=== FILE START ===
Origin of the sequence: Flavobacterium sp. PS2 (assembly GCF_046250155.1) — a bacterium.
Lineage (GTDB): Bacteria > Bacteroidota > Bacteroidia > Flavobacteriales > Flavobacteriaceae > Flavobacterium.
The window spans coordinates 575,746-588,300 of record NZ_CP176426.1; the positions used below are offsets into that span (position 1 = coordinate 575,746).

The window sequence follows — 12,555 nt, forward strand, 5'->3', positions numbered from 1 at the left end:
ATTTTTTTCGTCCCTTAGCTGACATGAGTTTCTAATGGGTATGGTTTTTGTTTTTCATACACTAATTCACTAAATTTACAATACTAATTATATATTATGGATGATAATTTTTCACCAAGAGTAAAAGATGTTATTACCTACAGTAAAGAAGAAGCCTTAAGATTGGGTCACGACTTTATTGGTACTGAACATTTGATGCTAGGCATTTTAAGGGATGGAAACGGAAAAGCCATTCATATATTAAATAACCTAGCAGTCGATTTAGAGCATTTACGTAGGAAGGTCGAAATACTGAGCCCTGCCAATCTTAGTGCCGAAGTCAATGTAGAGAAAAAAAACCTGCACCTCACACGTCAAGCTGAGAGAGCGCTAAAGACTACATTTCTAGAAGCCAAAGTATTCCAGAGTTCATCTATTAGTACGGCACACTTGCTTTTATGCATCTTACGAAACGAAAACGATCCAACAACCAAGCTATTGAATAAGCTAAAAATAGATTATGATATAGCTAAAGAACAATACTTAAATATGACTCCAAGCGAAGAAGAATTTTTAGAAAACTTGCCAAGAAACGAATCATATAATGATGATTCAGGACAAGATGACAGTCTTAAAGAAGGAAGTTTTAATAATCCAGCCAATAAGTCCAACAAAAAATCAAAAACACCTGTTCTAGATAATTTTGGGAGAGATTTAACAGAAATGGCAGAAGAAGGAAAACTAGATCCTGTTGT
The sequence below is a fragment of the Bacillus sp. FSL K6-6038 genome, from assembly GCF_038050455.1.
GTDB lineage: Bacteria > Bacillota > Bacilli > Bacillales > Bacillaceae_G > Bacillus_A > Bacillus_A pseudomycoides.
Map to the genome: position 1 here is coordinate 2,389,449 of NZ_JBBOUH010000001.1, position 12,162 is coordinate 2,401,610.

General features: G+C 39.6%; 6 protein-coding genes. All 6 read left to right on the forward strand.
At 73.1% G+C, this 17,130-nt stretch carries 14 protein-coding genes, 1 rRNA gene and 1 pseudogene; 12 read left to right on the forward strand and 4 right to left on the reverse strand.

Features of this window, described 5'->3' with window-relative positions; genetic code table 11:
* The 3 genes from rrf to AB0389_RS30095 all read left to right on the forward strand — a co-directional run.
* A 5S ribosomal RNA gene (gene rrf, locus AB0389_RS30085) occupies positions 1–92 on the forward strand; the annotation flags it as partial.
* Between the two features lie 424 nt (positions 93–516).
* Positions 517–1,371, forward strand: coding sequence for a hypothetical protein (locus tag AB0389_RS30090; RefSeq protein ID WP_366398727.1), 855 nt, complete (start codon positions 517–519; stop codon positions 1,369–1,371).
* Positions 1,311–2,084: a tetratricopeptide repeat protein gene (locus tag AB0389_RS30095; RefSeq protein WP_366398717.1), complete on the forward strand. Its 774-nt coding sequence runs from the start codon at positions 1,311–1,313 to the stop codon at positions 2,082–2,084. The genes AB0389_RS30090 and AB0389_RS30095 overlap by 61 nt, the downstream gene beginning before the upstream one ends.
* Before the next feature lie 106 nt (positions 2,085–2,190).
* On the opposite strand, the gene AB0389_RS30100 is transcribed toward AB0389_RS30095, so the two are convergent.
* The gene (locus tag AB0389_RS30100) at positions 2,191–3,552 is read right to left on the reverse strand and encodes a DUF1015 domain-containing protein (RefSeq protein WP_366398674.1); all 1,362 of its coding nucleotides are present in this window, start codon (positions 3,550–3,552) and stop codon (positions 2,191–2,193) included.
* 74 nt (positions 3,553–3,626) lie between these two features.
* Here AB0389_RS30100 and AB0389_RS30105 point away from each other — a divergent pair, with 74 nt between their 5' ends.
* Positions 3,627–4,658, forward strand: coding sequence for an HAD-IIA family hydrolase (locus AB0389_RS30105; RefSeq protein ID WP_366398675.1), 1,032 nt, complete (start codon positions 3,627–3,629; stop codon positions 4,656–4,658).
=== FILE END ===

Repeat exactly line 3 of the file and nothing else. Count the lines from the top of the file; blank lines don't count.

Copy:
The window spans coordinates 575,746-588,300 of record NZ_CP176426.1; the positions used below are offsets into that span (position 1 = coordinate 575,746).